Few things can be as traumatic as a serious facial injury. Going beyond the obvious pain and potential inconvenience such an injury can cause, the result can include long-term disability, loss of sensory function, and even psychological ramifications. Trauma to the face can affect how an individual communicates, how they perceive the world, and how they perceive themselves.
Perhaps the most unfortunate aspect of these types of injuries is the fact that so many of them are preventable. Consider some statistics:
- Annually, American emergency rooms receive over 130 million visits, nearly a third of which are injury-related. That’s approximately 10% of the U.S. population being severely injured every year.
- Of these visits, over 2.6 million involve facial injuries of some form.
- For children, teens, and young adults, sports and other recreational activities accounted for the majority of facial injuries.
- For adults over the age of 19, causes leaned more toward motor vehicle accidents, domestic accidents, work-related accidents, and violence.
- For seniors, falls accounted for the majority of facial injuries with the prevalence of facial trauma rising consistently with the patient’s age.
Considering how many people suffer facial trauma each year due to largely preventable causes, it’s important to stay vigilant to avoid these injuries whenever possible. Here are some useful tips you can put into practice immediately to protect yourself and others from facial injuries:
This sounds like a no-brainer, but it’s actually vitally important and far too few people consider it until they learn the lesson the hard way.
Whatever you’re doing—from running to the basement to running a marathon—take the extra few moments required to make sure you’re doing so safely.
For minor injuries, many people have humorous stories to tell about how they hurt themselves: running into walls, running into doors, slamming their heads on low pipes, etc. Of course, it’s no laughing matter if the injury ends up being serious.
So, if one way to avoid an injury is by slowing down and assessing your surroundings, why wouldn’t you do so? The same principle applies to when you’re playing sports, driving a car, or doing anything else that can be potentially dangerous.
Wear protective gear
Contact sports, like football and ice hockey, as well as certain occupations, are more prone to facial injuries than others, which is why special protective gear has been designed to limit or eliminate the risk to participants.
Logically, then, if you engage in these activities without wearing the proper gear or without ensuring the gear you’re wearing is sized and functioning properly, you’re more likely to be hurt.
Nearly all organized contact sports—from Little League to the professional level—have strict rules in place to ensure protective gear is worn properly and consistently. Likewise, OSHA and other safety-focused regulations require the same vigilance at the workplace when employees are engaged in a potentially dangerous activity. As a result, a relatively small number of facial injuries occur under these circumstances.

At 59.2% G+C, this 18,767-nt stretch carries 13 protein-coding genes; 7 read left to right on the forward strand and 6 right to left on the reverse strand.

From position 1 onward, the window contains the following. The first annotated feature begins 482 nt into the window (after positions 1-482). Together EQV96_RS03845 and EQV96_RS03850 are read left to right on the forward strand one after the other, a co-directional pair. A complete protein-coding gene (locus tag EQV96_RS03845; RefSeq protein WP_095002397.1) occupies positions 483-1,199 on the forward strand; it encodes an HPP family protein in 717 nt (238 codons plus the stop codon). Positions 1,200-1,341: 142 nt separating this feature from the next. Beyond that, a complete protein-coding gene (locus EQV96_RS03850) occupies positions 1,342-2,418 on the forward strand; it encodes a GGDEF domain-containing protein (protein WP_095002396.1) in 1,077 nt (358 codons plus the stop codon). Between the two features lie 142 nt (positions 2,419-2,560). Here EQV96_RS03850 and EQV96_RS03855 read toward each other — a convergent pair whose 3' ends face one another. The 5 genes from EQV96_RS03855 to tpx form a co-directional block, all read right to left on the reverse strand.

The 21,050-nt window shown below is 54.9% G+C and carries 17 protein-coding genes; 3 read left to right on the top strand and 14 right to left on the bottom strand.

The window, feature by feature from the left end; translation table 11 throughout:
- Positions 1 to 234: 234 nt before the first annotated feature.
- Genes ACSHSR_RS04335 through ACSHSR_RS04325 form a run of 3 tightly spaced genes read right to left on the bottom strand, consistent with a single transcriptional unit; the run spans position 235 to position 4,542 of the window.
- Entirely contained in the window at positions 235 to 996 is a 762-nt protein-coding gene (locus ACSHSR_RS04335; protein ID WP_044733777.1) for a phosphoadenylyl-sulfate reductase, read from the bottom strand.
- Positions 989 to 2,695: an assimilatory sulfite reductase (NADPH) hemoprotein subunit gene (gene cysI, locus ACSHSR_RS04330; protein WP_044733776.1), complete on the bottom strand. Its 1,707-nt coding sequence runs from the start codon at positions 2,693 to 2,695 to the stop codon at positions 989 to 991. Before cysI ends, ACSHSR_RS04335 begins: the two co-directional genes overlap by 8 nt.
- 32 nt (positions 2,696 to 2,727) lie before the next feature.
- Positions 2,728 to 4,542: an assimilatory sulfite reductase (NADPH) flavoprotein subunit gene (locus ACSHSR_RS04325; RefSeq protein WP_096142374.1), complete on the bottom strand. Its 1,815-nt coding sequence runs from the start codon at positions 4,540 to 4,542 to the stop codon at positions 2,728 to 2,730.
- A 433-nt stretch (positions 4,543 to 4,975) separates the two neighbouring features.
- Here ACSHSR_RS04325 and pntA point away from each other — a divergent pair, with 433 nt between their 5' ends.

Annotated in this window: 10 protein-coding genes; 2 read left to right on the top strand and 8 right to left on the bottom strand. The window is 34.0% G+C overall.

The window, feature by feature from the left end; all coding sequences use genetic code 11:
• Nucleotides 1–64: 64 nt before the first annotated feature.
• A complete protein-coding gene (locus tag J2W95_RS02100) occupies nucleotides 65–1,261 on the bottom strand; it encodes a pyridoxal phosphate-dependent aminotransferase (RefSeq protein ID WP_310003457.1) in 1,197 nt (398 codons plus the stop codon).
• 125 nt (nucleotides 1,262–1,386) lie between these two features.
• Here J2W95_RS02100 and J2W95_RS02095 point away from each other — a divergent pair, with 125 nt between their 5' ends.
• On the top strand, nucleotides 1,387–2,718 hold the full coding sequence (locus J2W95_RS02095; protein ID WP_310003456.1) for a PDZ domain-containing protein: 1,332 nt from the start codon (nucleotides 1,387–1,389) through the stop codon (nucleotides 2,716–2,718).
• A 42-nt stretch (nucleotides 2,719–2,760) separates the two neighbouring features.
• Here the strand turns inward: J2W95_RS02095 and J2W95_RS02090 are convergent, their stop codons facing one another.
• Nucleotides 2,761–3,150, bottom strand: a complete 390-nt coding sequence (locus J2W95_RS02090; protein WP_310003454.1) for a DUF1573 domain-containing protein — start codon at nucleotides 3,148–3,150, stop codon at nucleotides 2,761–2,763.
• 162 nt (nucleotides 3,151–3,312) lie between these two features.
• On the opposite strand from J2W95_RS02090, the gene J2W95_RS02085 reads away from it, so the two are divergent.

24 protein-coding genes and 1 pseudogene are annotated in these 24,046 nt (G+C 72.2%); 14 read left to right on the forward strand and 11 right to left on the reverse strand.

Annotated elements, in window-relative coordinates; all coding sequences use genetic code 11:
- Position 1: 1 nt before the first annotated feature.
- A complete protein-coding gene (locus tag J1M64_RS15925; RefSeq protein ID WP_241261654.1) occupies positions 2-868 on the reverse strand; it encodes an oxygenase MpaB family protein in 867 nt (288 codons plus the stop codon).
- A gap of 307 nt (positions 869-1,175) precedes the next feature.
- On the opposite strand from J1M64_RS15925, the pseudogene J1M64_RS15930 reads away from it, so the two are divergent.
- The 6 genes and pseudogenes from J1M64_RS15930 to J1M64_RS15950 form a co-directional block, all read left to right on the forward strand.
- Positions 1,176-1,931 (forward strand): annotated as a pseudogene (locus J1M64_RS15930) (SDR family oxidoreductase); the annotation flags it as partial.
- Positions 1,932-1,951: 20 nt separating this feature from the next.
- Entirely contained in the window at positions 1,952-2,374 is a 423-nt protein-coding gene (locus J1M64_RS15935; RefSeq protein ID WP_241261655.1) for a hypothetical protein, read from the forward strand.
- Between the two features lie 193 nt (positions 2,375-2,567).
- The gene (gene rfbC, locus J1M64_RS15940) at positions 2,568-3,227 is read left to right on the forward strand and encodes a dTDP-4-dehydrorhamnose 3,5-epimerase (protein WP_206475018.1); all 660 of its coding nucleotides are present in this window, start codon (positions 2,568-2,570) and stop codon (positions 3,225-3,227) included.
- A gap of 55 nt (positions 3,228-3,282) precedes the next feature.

There are unfortunately no such rules or regulations in place to force do-it-yourselfers and weekend warriors to exercise the same caution. And that’s where most emergency facial injuries are coming from: a softball that takes an unexpected bounce into the shortstop’s teeth or a drill bit that breaks off and flies into the amateur handyman’s cheek.
No one would recommend you never play certain sports or never pick up a tool again. But, if there’s gear available that can provide protection—including simple items like mouthguards and safety glasses—take advantage of the opportunity to protect yourself.
Maintain regular medical and dental care
Like the other tips in this list, this one isn’t solely applicable to avoiding facial injuries. It’s more a matter of precaution and common sense: if you make a habit of visiting your family doctor and dentist for regular checkups, you give them the opportunity to note any troubling trends and to monitor the healing process if you do sustain an injury.
This valuable insight can help you avoid injuries you may be particularly prone to, choose the right style and fit of protective equipment for your unique circumstances, and ensure that any injuries you do experience (facial or otherwise) don’t cause unnecessary long-term pain and suffering.
Some people avoid preventive and routine medical or dental care because they’re not suffering from an acute health issue. But the cost of routine examinations and preventive care is really an investment in your long-term health and wellbeing. Plus, dental discount plans, healthcare insurance, and other optional programs can help offset that cost and make regular services more attainable.
Don’t become a statistic. Follow these tips and use common sense whether you’re walking your dog or running for the endzone, and you’ll keep yourself safe from injury and its long-term consequences.
Find out more about how you can show your teeth and your wallet some love with dental discounts in this post.